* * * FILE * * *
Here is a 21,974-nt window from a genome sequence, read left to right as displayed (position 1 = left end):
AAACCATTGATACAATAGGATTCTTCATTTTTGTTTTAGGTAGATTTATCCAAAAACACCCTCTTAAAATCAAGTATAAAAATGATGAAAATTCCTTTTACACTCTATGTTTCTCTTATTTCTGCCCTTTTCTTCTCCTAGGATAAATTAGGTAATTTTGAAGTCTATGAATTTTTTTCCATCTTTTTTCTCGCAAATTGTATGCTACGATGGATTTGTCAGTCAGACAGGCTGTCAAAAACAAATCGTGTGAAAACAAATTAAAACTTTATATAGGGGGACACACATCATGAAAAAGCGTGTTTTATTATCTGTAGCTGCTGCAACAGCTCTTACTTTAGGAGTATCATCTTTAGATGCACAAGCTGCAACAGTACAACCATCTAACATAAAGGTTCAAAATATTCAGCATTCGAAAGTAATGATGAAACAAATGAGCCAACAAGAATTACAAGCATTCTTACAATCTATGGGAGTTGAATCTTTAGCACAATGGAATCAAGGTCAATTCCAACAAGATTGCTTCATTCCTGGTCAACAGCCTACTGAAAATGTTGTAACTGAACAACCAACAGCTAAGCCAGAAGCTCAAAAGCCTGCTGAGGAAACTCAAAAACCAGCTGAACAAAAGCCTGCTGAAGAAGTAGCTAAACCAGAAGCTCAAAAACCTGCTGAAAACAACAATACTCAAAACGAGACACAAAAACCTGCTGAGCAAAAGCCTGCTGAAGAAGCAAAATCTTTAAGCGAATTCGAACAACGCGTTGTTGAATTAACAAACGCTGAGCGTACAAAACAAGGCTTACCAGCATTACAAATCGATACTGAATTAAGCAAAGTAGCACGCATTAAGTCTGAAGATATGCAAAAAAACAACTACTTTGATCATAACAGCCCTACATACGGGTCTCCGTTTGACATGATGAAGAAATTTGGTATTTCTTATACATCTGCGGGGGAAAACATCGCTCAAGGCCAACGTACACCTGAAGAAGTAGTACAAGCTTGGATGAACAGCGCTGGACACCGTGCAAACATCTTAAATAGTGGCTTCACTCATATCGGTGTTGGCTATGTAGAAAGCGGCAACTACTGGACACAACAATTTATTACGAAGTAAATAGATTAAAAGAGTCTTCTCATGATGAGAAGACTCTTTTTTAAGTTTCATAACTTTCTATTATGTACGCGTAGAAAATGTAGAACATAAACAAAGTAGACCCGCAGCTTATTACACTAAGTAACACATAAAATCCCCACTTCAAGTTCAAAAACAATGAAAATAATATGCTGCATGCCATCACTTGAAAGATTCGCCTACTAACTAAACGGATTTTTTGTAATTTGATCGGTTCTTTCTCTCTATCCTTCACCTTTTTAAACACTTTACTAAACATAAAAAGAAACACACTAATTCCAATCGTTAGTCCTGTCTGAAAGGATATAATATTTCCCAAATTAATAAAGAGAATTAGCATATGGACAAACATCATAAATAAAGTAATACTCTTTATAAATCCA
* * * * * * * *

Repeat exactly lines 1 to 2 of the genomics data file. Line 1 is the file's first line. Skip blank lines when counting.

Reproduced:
Here is a 21,974-nt window from a genome sequence, read left to right as displayed (position 1 = left end):
AAACCATTGATACAATAGGATTCTTCATTTTTGTTTTAGGTAGATTTATCCAAAAACACCCTCTTAAAATCAAGTATAAAAATGATGAAAATTCCTTTTACACTCTATGTTTCTCTTATTTCTGCCCTTTTCTTCTCCTAGGATAAATTAGGTAATTTTGAAGTCTATGAATTTTTTTCCATCTTTTTTCTCGCAAATTGTATGCTACGATGGATTTGTCAGTCAGACAGGCTGTCAAAAACAAATCGTGTGAAAACAAATTAAAACTTTATATAGGGGGACACACATCATGAAAAAGCGTGTTTTATTATCTGTAGCTGCTGCAACAGCTCTTACTTTAGGAGTATCATCTTTAGATGCACAAGCTGCAACAGTACAACCATCTAACATAAAGGTTCAAAATATTCAGCATTCGAAAGTAATGATGAAACAAATGAGCCAACAAGAATTACAAGCATTCTTACAATCTATGGGAGTTGAATCTTTAGCACAATGGAATCAAGGTCAATTCCAACAAGATTGCTTCATTCCTGGTCAACAGCCTACTGAAAATGTTGTAACTGAACAACCAACAGCTAAGCCAGAAGCTCAAAAGCCTGCTGAGGAAACTCAAAAACCAGCTGAACAAAAGCCTGCTGAAGAAGTAGCTAAACCAGAAGCTCAAAAACCTGCTGAAAACAACAATACTCAAAACGAGACACAAAAACCTGCTGAGCAAAAGCCTGCTGAAGAAGCAAAATCTTTAAGCGAATTCGAACAACGCGTTGTTGAATTAACAAACGCTGAGCGTACAAAACAAGGCTTACCAGCATTACAAATCGATACTGAATTAAGCAAAGTAGCACGCATTAAGTCTGAAGATATGCAAAAAAACAACTACTTTGATCATAACAGCCCTACATACGGGTCTCCGTTTGACATGATGAAGAAATTTGGTATTTCTTATACATCTGCGGGGGAAAACATCGCTCAAGGCCAACGTACACCTGAAGAAGTAGTACAAGCTTGGATGAACAGCGCTGGACACCGTGCAAACATCTTAAATAGTGGCTTCACTCATATCGGTGTTGGCTATGTAGAAAGCGGCAACTACTGGACACAACAATTTATTACGAAGTAAATAGATTAAAAGAGTCTTCTCATGATGAGAAGACTCTTTTTTAAGTTTCATAACTTTCTATTATGTACGCGTAGAAAATGTAGAACATAAACAAAGTAGACCCGCAGCTTATTACACTAAGTAACACATAAAATCCCCACTTCAAGTTCAAAAACAATGAAAATAATATGCTGCATGCCATCACTTGAAAGATTCGCCTACTAACTAAACGGATTTTTTGTAATTTGATCGGTTCTTTCTCTCTATCCTTCACCTTTTTAAACACTTTACTAAACATAAAAAGAAACACACTAATTCCAATCGTTAGTCCTGTCTGAAAGGATATAATATTTCCCAAATTAATAAAGAGAATTAGCATATGGACAAACATCATAAATAAAGTAATACTCTTTATAAATCCA